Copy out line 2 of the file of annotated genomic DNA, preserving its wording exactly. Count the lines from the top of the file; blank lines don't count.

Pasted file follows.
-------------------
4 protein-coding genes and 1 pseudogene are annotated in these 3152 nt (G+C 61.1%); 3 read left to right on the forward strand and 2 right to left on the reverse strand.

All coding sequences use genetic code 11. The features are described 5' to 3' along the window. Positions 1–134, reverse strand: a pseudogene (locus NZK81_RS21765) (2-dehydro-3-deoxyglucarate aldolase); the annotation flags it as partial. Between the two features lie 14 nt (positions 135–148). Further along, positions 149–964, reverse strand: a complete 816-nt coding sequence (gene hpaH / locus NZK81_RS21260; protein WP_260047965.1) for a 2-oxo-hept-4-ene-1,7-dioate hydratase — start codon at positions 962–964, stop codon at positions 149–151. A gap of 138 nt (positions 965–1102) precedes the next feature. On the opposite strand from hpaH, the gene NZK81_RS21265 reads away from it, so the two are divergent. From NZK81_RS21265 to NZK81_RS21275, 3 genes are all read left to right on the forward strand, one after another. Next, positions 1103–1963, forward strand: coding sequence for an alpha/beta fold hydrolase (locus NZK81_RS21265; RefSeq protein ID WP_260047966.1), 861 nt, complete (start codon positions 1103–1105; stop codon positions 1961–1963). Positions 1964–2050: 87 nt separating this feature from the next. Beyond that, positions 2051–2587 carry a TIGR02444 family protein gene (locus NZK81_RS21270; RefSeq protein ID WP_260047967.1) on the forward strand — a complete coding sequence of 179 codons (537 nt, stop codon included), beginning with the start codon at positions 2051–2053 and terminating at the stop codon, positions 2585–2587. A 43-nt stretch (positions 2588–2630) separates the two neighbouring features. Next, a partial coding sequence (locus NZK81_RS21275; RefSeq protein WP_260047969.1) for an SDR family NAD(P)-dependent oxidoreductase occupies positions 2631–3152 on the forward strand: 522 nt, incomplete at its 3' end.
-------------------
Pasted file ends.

All coding sequences use genetic code 11. The features are described 5' to 3' along the window. Positions 1–134, reverse strand: a pseudogene (locus NZK81_RS21765) (2-dehydro-3-deoxyglucarate aldolase); the annotation flags it as partial. Between the two features lie 14 nt (positions 135–148). Further along, positions 149–964, reverse strand: a complete 816-nt coding sequence (gene hpaH / locus NZK81_RS21260; protein WP_260047965.1) for a 2-oxo-hept-4-ene-1,7-dioate hydratase — start codon at positions 962–964, stop codon at positions 149–151. A gap of 138 nt (positions 965–1102) precedes the next feature. On the opposite strand from hpaH, the gene NZK81_RS21265 reads away from it, so the two are divergent. From NZK81_RS21265 to NZK81_RS21275, 3 genes are all read left to right on the forward strand, one after another. Next, positions 1103–1963, forward strand: coding sequence for an alpha/beta fold hydrolase (locus NZK81_RS21265; RefSeq protein ID WP_260047966.1), 861 nt, complete (start codon positions 1103–1105; stop codon positions 1961–1963). Positions 1964–2050: 87 nt separating this feature from the next. Beyond that, positions 2051–2587 carry a TIGR02444 family protein gene (locus NZK81_RS21270; RefSeq protein ID WP_260047967.1) on the forward strand — a complete coding sequence of 179 codons (537 nt, stop codon included), beginning with the start codon at positions 2051–2053 and terminating at the stop codon, positions 2585–2587. A 43-nt stretch (positions 2588–2630) separates the two neighbouring features. Next, a partial coding sequence (locus NZK81_RS21275; RefSeq protein WP_260047969.1) for an SDR family NAD(P)-dependent oxidoreductase occupies positions 2631–3152 on the forward strand: 522 nt, incomplete at its 3' end.